In honor of Veterans Day, we asked several staff members to name a book they would think appropriate for the day. Here are their responses:
Nicki: Mila 18 by Leon Uris is a book I read years ago but it has stayed with me all this time. It takes place during World War II, in Poland. Mila 18 is the name of a street, and it’s where a Jewish resistance group in the Warsaw ghetto had their headquarters.
Brenda G.: I always think of Lord Jim by Joseph Conrad. It’s not a war story per se, but it deals with the honor and duty in a thoughtful way. As the story opens, a young seaman abandons ship with the rest of the crew, leaving their passengers on a sinking ship. The consequences of that action make up the rest of the story.
Brenda D.: For me, the book is Tom Brokaw’s The Greatest Generation. It’s a collection of personal interviews with people who lived through the Great Depression, survived World War II, and then came home to build their lives and families. It’s a real tribute.
Ambrea: When I think about books for Veteran’s Day, I often think about The Things They Carried by Tim O’Brien. Although I read O’Brien’s novel several years ago as a junior in high school, The Things They Carried has stayed with me since then as a quintessential war story. I know it’s just fiction. I know Kiowa, Norman Bowker, Jimmy Cross, and even the Tim O’Brien as we know him in the book does not actually exist—but they could. The Things They Carried is a collection of stories based during and after the Vietnam War and, while largely fiction, it has a thread of truth to it that made it feel profound and, truthfully, jarring. It’s not an autobiography or a memoir, as we might normally think of it, but so much of it feels like the real thing. It’s a heart-wrenching story of loss and guilt, hope and desperation, and living with the knowledge that you were the one who didn’t get left behind.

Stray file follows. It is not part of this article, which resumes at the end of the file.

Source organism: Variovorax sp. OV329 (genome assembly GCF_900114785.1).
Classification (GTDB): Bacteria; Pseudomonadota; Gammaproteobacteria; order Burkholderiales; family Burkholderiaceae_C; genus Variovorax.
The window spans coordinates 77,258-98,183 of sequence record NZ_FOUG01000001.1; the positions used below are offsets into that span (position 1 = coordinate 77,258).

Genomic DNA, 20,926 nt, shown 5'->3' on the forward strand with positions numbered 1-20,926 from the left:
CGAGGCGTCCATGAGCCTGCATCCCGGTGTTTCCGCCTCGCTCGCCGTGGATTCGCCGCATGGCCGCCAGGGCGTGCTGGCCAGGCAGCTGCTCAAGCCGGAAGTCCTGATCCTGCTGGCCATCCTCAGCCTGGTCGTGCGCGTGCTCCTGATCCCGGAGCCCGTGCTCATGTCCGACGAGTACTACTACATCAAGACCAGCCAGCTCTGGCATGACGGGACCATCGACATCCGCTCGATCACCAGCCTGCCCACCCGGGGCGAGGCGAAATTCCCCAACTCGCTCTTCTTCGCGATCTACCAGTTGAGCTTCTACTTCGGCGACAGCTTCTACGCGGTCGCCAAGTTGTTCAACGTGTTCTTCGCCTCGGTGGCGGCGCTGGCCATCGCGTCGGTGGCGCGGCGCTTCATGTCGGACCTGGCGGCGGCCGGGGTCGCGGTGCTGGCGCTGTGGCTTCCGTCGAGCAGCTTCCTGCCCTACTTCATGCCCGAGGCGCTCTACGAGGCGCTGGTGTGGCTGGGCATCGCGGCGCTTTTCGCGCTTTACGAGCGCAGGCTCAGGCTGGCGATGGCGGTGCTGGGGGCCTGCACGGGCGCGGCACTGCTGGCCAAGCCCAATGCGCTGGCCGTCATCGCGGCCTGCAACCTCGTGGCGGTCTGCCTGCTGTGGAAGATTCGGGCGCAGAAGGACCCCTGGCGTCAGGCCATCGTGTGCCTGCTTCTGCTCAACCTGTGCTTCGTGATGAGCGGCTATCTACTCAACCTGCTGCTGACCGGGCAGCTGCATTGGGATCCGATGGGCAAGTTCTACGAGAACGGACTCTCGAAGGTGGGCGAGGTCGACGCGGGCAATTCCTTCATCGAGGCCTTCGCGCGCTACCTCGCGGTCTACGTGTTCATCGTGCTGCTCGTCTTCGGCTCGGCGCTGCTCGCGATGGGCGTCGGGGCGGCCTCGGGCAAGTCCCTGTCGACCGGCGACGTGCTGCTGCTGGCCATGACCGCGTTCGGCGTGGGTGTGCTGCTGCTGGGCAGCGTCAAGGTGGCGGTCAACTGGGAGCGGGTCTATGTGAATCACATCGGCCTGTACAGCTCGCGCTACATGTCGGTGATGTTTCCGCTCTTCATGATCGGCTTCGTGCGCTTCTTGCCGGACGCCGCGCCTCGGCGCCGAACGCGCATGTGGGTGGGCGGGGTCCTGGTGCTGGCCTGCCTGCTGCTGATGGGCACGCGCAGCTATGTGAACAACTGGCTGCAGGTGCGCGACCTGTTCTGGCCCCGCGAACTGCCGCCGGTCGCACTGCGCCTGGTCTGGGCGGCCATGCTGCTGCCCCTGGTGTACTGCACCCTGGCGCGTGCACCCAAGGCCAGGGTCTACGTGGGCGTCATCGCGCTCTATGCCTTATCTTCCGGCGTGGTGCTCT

Kristin: I have two books. Liar, Temptress, Soldier, Spy: Four Women Undercover in the Civil War by Karen Abbott is a well written history of four women who broke free from the societal expectations of their day. Alternating chapters draw the strings of the stories together as the book progresses.
Next, The Girls of Atomic City: The Untold Story of the Women Who Helped Win World War II by Denise Kiernen shows the lives of the workers who were brought into Oak Ridge, Tennessee in order to enrich uranium for the first atomic bombs. Nestled within the mountainous ridges and cut off from the surrounding towns, the complex became a community of thousands practically overnight. After reading this, I visited the American Museum of Science and Industry in Oak Ridge and was fascinated to see exhibits explaining the science of the uranium refinement and the housing and social opportunities available to workers.
Jeanne: I also have two that quickly came to mind. One is Edie Ernst, Allied Spy by Brooke McEldowney which is actually a collection of comic strips from his comic 9 Chickweed Lane which revolves around the lives of the Burber women: daughter Edda, mother Juliette, and grandmother Edna aka “Edie.” Readers know Edna as a cranky old woman, always ready with a harsh word for her daughter or granddaughter. This series of strips tells us about Edie as young woman during World War II and gave me a whole new view of the character. I did a longer review which you can read here.
The other book—or books, because the story is in two parts—is Connie Willis’ Blackout and All Clear. In the future, students at Oxford can travel back in time to observe important historical events. The books follow several students who are in different parts of England during World War II, experiencing what it was like for ordinary people, civilians and soldiers on the British home front, during the Blitz. The full review of these books is here.